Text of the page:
A horrifying pandemic has hit the world killing approximately 99% of the world’s population. Society no longer exists as we know it and those who are left find themselves slowly being drawn into two different camps, one in Boulder Colorado where they are called to by “Mother” Abagail Freemantle, and the remaining people to Las Vegas by a charismatic individual named Randall Flagg.
I remember watching The Stand miniseries from 1994 that starred Gary Sinise as Stu Redman and by the time I got to the end of that I felt betrayed and disappointed by a series that had some amazing speculative fiction concepts with Biblical overtones but had one of the cheesiest endings of any Stephen King story ever made. I have never read the original work (something which I feel I should do), but I do feel that this prior adaptation, regardless of how faithful or not it was to the source material, degraded into mere fantasy. Now we have this horror remake starring James Marsden as Stu Redman, Alexander Skarsgård as Flagg, and Whoopi Goldberg as Mother Abagail. CBS All Access has now commissioned a 9 episode series that appears to deliver more background on some of our primary players and how they each arrived at their destinations. In doing this creators John Boone and Benjamin Cavell, along with writers Stephen King (according to IMDb he wrote all 9 episodes), Jill Killington, Owen King, and Knate Lee jump around in time and tell the background stories after they have been introduced to us in the so-called “present.” The result can be confusing if you’re not paying close enough attention, but on the positive side is we get a clearer understanding of who some of these people are and why they were called to whichever side they are on. Surprisingly, this has little negative impact on the forward movement of the plot for after the third episode we are already seeing the proverbial line being drawn in the ground between Mother Abagail and Flagg as we start moving towards the inevitable showdown between good and evil.
The casting has been very good in this series. I daresay I like it better than in the 1994 miniseries. James Marsden has always come across as a charismatic leader since we first saw him in 2000’s X-Men and he continues with that same sense of strength as Stu Redman. Marsden’s film experience also shows his strength in working with ensembles and that is demonstrated again here. He never overplays his part, but comes off as very generous in allowing other actors he shares scenes with to shine along with him.
We’ve not seen much of Goldberg as Mother Abagail, but in the few scenes where she does appear, she seems to channel the warm same spirit that Ruby Dee gave in 1994. Goldberg has also continually shown her own strength of presence throughout her career and she delivers it once again with a quiet demeanor that immediately commands respect.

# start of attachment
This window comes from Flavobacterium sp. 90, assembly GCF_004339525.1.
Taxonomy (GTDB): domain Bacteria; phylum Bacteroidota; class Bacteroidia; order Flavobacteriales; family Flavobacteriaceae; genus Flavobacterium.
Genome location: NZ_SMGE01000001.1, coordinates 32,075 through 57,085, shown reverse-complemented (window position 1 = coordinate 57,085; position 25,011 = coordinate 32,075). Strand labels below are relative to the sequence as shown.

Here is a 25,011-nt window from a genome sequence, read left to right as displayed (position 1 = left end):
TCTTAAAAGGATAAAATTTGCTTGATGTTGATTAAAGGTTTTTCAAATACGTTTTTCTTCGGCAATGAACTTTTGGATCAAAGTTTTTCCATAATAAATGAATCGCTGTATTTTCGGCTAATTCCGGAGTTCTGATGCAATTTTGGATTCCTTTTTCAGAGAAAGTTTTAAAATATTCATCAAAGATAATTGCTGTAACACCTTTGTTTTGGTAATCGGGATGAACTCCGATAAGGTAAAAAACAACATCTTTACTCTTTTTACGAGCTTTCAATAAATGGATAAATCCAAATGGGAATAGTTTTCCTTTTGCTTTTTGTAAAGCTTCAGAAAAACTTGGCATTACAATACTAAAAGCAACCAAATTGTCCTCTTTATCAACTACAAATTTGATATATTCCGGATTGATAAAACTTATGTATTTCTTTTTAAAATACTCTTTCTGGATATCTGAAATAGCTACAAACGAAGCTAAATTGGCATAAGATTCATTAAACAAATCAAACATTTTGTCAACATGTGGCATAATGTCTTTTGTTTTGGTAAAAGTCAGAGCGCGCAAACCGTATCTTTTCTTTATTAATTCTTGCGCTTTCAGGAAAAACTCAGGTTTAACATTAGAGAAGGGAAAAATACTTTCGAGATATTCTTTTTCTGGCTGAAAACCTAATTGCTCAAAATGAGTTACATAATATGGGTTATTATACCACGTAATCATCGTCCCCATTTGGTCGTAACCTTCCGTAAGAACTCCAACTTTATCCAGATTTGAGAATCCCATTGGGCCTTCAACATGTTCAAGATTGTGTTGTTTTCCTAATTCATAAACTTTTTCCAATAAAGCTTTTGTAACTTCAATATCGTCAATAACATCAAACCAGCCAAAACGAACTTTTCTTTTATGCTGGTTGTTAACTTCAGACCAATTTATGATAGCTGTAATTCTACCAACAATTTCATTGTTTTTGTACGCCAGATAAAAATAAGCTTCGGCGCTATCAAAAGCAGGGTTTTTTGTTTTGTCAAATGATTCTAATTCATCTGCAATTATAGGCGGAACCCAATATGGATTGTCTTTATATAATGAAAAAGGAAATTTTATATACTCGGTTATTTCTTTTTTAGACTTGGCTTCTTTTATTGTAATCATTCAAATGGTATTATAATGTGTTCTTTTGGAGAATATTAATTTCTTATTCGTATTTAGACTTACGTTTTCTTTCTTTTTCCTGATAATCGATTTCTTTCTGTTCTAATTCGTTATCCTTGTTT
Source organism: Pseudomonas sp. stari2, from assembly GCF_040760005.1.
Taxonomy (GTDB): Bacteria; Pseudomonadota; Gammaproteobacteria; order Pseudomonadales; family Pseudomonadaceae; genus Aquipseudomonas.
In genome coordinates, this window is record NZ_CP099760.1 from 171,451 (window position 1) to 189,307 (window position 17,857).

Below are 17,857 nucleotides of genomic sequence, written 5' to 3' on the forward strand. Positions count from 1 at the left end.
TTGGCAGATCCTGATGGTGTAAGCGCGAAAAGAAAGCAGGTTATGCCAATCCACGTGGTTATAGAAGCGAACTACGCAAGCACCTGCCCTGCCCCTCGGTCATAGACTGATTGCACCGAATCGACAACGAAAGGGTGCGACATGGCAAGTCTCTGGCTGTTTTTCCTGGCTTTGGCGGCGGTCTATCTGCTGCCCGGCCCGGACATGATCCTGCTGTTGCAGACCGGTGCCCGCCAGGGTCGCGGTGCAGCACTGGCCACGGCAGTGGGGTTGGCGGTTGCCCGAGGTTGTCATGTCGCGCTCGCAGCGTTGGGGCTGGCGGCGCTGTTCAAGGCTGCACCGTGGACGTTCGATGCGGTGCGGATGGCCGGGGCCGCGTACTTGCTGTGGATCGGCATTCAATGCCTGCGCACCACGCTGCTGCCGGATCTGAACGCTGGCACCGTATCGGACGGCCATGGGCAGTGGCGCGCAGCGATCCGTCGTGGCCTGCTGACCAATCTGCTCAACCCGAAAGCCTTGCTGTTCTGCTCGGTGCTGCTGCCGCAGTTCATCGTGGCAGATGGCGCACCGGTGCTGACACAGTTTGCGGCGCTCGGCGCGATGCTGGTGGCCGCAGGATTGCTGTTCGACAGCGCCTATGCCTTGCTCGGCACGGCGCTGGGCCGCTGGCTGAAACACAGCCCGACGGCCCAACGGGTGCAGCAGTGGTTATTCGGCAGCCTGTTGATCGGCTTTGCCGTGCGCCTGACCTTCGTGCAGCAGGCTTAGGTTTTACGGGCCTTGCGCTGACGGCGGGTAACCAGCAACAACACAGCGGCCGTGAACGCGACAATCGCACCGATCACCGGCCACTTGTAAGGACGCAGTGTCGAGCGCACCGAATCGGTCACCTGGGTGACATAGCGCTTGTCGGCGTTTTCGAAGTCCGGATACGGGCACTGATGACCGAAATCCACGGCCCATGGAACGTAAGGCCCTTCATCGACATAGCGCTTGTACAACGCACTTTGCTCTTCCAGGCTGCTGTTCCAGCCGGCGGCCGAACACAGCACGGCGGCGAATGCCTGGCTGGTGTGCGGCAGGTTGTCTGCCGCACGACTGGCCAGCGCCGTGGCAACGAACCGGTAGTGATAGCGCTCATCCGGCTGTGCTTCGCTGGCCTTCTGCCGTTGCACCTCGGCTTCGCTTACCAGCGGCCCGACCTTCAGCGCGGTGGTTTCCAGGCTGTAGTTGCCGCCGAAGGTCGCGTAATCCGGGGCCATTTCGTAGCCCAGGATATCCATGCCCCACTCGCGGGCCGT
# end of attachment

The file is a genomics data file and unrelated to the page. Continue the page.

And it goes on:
The character of Harold Lauder was in 1994 a tricky one to play and as good as Corin Nemec is as an actor, his good looks made it difficult to accept him as the duplicitous Lauder. This time we have the equally good-looking Owen Teague, but with subtle makeup (mostly hair) and an almost sneering behavior he makes Harold Lauder a character not to be liked or trusted in the slightest bit. He’s so good at that I can’t help but wonder why other characters in the series can’t discern for themselves how untrustworthy he is.
Lastly, there is Skarsgård as Randall Flagg. Previously, he was played by Jamey Sheridan who gave him a southwestern swaggering goofiness. Unfortunately, when he was revealed in “all his glory” as to what he is it merely came off as almost clownish. Here, from the very first time we meet Flagg, we are immediately put on guard as to how menacing he is. Even when he is trying to charm people over to his side we also see what a dangerous threat he is to those he deems to be his enemies. Skarsgård is simply terrifying.
In a time where the world is trying to come out of its own pandemic, certain moments in the first three episodes hit just a bit too close to home, so perhaps there is something resonant to be experienced in watching this current version of The Stand. That’s not to say that we are standing on the precipice of complete and total social collapse and that we are on the brink of some Biblical Armageddon. But maybe we can come to a better sense of empathy and appreciation for the dark times this past year has been for many of us. In any event, despite the continual jumping around in time as the story has developed so far, there is something very interesting being told here. Having seen the 1994 version I had a reluctance to watch this remake, and yet now that I have I am fascinated to see not so much where this is going to go, but how it will get there.